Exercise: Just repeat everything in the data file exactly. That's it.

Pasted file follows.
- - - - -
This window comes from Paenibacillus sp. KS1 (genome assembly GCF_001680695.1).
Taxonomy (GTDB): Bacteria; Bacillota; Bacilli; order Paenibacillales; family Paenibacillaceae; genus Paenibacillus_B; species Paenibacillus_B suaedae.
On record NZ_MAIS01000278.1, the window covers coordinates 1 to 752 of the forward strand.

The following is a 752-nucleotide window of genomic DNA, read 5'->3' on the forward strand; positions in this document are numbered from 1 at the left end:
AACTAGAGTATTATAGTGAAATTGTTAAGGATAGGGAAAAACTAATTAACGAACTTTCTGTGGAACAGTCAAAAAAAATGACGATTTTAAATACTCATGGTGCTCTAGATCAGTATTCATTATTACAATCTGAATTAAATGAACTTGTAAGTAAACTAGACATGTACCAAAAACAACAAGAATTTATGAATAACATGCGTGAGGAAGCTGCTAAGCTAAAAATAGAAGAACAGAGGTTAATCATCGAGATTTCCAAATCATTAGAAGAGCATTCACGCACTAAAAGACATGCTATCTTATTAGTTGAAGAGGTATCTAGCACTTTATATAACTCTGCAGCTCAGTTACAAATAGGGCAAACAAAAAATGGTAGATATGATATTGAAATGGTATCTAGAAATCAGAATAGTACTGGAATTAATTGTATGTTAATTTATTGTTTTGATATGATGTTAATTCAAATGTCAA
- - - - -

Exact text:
This window comes from Paenibacillus sp. KS1 (genome assembly GCF_001680695.1).
Taxonomy (GTDB): Bacteria; Bacillota; Bacilli; order Paenibacillales; family Paenibacillaceae; genus Paenibacillus_B; species Paenibacillus_B suaedae.
On record NZ_MAIS01000278.1, the window covers coordinates 1 to 752 of the forward strand.

The following is a 752-nucleotide window of genomic DNA, read 5'->3' on the forward strand; positions in this document are numbered from 1 at the left end:
AACTAGAGTATTATAGTGAAATTGTTAAGGATAGGGAAAAACTAATTAACGAACTTTCTGTGGAACAGTCAAAAAAAATGACGATTTTAAATACTCATGGTGCTCTAGATCAGTATTCATTATTACAATCTGAATTAAATGAACTTGTAAGTAAACTAGACATGTACCAAAAACAACAAGAATTTATGAATAACATGCGTGAGGAAGCTGCTAAGCTAAAAATAGAAGAACAGAGGTTAATCATCGAGATTTCCAAATCATTAGAAGAGCATTCACGCACTAAAAGACATGCTATCTTATTAGTTGAAGAGGTATCTAGCACTTTATATAACTCTGCAGCTCAGTTACAAATAGGGCAAACAAAAAATGGTAGATATGATATTGAAATGGTATCTAGAAATCAGAATAGTACTGGAATTAATTGTATGTTAATTTATTGTTTTGATATGATGTTAATTCAAATGTCAA